LivingSpace is the only manufacturer on the market building composite sunrooms made with vinyl and fiberglass reinforcement. Vinyl is an excellent insulator, making it highly energy efficient. Fiberglass gives the sunroom strength and durability. Most other sunroom manufacturers use exposed aluminum as the main building component of their sunroom. Aluminum easily conducts thermal energy, making it an exceptionally poor insulator. Nonetheless, it does provide some benefits like adding structural support.

When planning for your sunroom addition, it’s important to understand each material to best judge the sunroom options available. This post goes through the cases for and against a composite sunroom and an aluminum sunroom.

The case for the vinyl-fiberglass composite sunroom

Durability: Fiberglass is an extremely strong, stable, and thermally non-transmitting building material, and vinyl is made of an exceptionally strong PVC plastic resin. Both withstand inclement elements, including heavy winds and rain. The composite sunroom resists excessive moisture, and it is resistant to corrosion over time. It also resists pests and does not rot, allowing it to keep its original qualities for many years. Because of its resistance to wear and tear, vinyl maintains its color and finish – even vibrant custom colors – and the structure only requires once a year cleaning.

Energy Efficient: A vinyl-fiberglass composite sunroom is an economical choice, as it is is a phenomenal insulator against both electrical and thermal energy. This gives the material a greater R-value, and makes it a great choice for sunrooms in regions that experience extreme heat or cold. Consequently, lower energy costs reduce the carbon footprint your sunroom creates. Furthermore, it can lower your HVAC repairs and maintenance because the HVAC system is under reduced stress.

Environmentally Friendly: This graph shows the environmental impacts of different building materials. As shown, vinyl siding is shown as the more responsible choice when compared to aluminum siding options. Wood siding is the only environmentally friendlier option. Similarly, fiberglass is designed to last for decades and is ENERGY STARⓇ rated.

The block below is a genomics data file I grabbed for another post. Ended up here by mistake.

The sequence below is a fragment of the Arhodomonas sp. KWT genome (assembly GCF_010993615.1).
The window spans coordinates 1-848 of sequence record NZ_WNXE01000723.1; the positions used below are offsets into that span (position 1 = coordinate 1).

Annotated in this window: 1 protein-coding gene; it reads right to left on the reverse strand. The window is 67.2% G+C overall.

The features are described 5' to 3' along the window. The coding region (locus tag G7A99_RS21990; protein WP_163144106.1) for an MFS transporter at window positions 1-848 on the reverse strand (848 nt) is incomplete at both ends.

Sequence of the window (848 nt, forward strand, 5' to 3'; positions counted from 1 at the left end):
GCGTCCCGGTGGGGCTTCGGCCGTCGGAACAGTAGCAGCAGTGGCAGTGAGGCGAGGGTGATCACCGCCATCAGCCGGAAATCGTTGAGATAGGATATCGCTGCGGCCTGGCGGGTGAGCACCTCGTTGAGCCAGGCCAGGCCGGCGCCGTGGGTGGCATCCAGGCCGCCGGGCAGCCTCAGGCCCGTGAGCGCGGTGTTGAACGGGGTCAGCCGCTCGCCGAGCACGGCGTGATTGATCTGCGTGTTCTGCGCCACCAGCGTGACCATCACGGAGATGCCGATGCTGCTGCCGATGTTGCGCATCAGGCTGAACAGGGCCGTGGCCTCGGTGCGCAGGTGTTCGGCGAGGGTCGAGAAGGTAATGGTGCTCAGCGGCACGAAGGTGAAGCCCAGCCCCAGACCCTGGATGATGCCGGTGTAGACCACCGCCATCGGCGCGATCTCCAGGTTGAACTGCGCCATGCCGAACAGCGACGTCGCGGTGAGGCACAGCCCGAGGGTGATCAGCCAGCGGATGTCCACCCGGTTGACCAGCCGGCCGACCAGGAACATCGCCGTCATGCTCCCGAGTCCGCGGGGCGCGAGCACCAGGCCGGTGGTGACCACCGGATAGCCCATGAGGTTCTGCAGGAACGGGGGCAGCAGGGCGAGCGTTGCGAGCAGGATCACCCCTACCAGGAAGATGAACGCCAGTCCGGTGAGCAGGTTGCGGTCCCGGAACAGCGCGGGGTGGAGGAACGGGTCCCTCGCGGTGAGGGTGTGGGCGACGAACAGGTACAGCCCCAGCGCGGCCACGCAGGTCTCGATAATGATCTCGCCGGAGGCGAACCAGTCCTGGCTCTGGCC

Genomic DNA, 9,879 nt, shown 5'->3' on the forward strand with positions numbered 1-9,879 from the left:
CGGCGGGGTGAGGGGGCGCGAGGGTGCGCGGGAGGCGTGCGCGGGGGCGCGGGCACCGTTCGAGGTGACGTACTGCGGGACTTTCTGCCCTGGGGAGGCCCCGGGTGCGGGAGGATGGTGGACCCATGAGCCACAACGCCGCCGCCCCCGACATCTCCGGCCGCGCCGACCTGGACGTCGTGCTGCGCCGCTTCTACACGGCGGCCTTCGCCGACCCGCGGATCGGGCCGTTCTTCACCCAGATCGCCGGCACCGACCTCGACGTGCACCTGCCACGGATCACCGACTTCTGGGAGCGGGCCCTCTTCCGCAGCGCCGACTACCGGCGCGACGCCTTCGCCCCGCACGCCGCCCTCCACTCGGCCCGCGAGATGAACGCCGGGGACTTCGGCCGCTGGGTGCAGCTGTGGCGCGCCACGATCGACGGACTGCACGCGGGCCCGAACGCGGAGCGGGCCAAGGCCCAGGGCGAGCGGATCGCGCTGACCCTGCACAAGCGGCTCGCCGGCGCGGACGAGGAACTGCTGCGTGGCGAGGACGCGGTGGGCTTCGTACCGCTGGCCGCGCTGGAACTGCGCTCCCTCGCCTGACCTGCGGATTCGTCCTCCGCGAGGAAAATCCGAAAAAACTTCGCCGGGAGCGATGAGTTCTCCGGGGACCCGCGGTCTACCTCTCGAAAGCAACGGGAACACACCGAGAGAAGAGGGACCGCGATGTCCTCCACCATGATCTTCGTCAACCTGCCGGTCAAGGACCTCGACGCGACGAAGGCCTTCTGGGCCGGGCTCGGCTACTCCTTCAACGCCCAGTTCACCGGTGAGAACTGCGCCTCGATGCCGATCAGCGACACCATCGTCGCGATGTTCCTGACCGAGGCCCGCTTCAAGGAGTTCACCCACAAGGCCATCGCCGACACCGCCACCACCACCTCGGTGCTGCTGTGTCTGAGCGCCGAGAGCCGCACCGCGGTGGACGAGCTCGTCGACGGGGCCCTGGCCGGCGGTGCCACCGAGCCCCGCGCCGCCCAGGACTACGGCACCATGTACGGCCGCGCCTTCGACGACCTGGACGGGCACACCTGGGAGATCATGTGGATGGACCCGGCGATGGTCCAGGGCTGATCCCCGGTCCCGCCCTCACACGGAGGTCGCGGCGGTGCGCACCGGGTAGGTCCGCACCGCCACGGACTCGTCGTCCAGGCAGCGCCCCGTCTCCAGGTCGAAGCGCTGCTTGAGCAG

vinyl fiberglass composite

The case against the vinyl-fiberglass composite sunroom

Upfront cost: A vinyl-fiberglass composite is more expensive than aluminum initially. However, the energy efficiency of a vinyl sunroom allows customers to save more money on energy costs in the long run.

The case for the aluminum sunroom

Structure: Aluminum provides strength and rigidity to a sunroom, and it is a strong material that can provide additional support when necessary. Aluminum is fairly lightweight, which allows manufacturers to make thicker and stronger aluminum pieces for an area that has a weight capacity.

Upfront cost: Aluminum is a comparatively inexpensive option. It has an ease of application, which reduces construction costs.

The case against the aluminum sunroom

Insulation: Aluminum is an exceptionally poor insulator because it easily conducts both electrical and thermal energy. This makes it difficult to properly insulate for anything other than seasonal use. Aluminum can combat, but not entirely overcome this limitation when wrapped by a superior thermally performing material, like vinyl.

Durability: Aluminum doesn’t rust, which reduces the repainting costs. However, aluminum is easily scratched. This generally happens during installation, as there are a lot of moving pieces. Even the most competent and capable installers are unable to fully prevent this from happening. Likewise, aluminum is easily dented, and backyard activities like baseball or soccer could result in a damaged sunroom.

Why LivingSpace uses vinyl-fiberglass composite over aluminum

LivingSpace values quality products and recognizes the benefits of a vinyl-fiberglass composite and aluminum. Nonetheless, it is clear that the vinyl-fiberglass composite sunroom is the superior product in terms of durability and energy efficiency. Therefore, LivingSpace builds sunrooms using this material. This allows the sunroom to best insulate against extreme heat and cold. In contrast, other companies typically build inefficient sunrooms using exposed aluminum. During extremely warm or cold months, conditioning an aluminum sunroom will most likely incur significant energy costs. This is neither efficient nor economical.

Nonetheless, LivingSpace recognizes that aluminum helps provide structural support. Therefore, aluminum is used in the LivingSpace sunroom’s hurricane header. This allows the sunroom to withstand 150 mile per hour winds. The aluminum is encapsulated by a vinyl-fiberglass composite to combat the material’s insulation inefficiencies.

For further information about LivingSpace’s sunrooms and conservatories, check out our Frequently Asked Questions.

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